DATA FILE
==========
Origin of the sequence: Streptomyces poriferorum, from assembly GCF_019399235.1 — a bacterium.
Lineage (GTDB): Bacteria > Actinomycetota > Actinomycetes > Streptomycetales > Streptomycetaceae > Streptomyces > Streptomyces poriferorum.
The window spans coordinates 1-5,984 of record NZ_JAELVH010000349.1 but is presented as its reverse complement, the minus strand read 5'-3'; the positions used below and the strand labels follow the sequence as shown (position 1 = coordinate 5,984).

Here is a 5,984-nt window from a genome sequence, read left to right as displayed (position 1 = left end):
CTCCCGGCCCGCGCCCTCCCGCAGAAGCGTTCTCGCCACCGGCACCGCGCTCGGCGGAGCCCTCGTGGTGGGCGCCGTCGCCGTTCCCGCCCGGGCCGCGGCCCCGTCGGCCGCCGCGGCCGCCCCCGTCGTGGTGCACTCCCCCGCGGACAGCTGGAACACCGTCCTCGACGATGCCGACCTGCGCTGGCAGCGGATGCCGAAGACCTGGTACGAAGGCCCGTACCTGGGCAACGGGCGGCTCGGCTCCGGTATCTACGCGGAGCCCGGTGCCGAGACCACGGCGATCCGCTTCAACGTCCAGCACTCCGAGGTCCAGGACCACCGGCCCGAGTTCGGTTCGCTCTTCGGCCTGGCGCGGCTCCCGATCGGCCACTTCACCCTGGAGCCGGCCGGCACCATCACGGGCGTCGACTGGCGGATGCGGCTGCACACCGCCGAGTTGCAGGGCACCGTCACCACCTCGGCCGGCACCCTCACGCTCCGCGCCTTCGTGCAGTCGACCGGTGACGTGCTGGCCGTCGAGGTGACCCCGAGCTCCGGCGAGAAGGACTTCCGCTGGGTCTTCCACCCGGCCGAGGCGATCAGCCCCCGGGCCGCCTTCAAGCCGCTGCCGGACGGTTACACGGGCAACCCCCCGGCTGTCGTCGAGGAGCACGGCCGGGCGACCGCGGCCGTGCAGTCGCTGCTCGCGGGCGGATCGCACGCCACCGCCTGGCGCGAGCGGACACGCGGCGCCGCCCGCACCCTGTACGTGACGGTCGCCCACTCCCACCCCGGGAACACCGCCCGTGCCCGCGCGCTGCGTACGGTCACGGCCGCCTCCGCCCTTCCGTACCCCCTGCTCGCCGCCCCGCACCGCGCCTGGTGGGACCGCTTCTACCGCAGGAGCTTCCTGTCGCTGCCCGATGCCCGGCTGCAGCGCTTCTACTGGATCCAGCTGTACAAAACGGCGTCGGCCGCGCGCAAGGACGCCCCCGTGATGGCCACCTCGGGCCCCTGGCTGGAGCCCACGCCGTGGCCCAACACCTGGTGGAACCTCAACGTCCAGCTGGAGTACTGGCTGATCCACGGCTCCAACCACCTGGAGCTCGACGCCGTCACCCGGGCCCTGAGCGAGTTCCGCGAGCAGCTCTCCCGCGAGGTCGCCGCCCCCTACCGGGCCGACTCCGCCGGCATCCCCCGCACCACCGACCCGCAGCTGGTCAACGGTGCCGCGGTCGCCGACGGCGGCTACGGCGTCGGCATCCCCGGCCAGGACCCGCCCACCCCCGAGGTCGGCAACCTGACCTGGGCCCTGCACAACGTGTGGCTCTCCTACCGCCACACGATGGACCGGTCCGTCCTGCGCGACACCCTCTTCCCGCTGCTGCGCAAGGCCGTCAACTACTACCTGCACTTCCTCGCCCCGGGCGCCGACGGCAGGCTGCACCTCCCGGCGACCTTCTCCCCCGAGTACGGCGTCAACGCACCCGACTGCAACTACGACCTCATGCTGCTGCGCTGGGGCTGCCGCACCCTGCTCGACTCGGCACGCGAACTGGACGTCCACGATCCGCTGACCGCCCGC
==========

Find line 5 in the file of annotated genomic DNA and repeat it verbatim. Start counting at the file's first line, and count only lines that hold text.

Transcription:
CTCCCGGCCCGCGCCCTCCCGCAGAAGCGTTCTCGCCACCGGCACCGCGCTCGGCGGAGCCCTCGTGGTGGGCGCCGTCGCCGTTCCCGCCCGGGCCGCGGCCCCGTCGGCCGCCGCGGCCGCCCCCGTCGTGGTGCACTCCCCCGCGGACAGCTGGAACACCGTCCTCGACGATGCCGACCTGCGCTGGCAGCGGATGCCGAAGACCTGGTACGAAGGCCCGTACCTGGGCAACGGGCGGCTCGGCTCCGGTATCTACGCGGAGCCCGGTGCCGAGACCACGGCGATCCGCTTCAACGTCCAGCACTCCGAGGTCCAGGACCACCGGCCCGAGTTCGGTTCGCTCTTCGGCCTGGCGCGGCTCCCGATCGGCCACTTCACCCTGGAGCCGGCCGGCACCATCACGGGCGTCGACTGGCGGATGCGGCTGCACACCGCCGAGTTGCAGGGCACCGTCACCACCTCGGCCGGCACCCTCACGCTCCGCGCCTTCGTGCAGTCGACCGGTGACGTGCTGGCCGTCGAGGTGACCCCGAGCTCCGGCGAGAAGGACTTCCGCTGGGTCTTCCACCCGGCCGAGGCGATCAGCCCCCGGGCCGCCTTCAAGCCGCTGCCGGACGGTTACACGGGCAACCCCCCGGCTGTCGTCGAGGAGCACGGCCGGGCGACCGCGGCCGTGCAGTCGCTGCTCGCGGGCGGATCGCACGCCACCGCCTGGCGCGAGCGGACACGCGGCGCCGCCCGCACCCTGTACGTGACGGTCGCCCACTCCCACCCCGGGAACACCGCCCGTGCCCGCGCGCTGCGTACGGTCACGGCCGCCTCCGCCCTTCCGTACCCCCTGCTCGCCGCCCCGCACCGCGCCTGGTGGGACCGCTTCTACCGCAGGAGCTTCCTGTCGCTGCCCGATGCCCGGCTGCAGCGCTTCTACTGGATCCAGCTGTACAAAACGGCGTCGGCCGCGCGCAAGGACGCCCCCGTGATGGCCACCTCGGGCCCCTGGCTGGAGCCCACGCCGTGGCCCAACACCTGGTGGAACCTCAACGTCCAGCTGGAGTACTGGCTGATCCACGGCTCCAACCACCTGGAGCTCGACGCCGTCACCCGGGCCCTGAGCGAGTTCCGCGAGCAGCTCTCCCGCGAGGTCGCCGCCCCCTACCGGGCCGACTCCGCCGGCATCCCCCGCACCACCGACCCGCAGCTGGTCAACGGTGCCGCGGTCGCCGACGGCGGCTACGGCGTCGGCATCCCCGGCCAGGACCCGCCCACCCCCGAGGTCGGCAACCTGACCTGGGCCCTGCACAACGTGTGGCTCTCCTACCGCCACACGATGGACCGGTCCGTCCTGCGCGACACCCTCTTCCCGCTGCTGCGCAAGGCCGTCAACTACTACCTGCACTTCCTCGCCCCGGGCGCCGACGGCAGGCTGCACCTCCCGGCGACCTTCTCCCCCGAGTACGGCGTCAACGCACCCGACTGCAACTACGACCTCATGCTGCTGCGCTGGGGCTGCCGCACCCTGCTCGACTCGGCACGCGAACTGGACGTCCACGATCCGCTGACCGCCCGC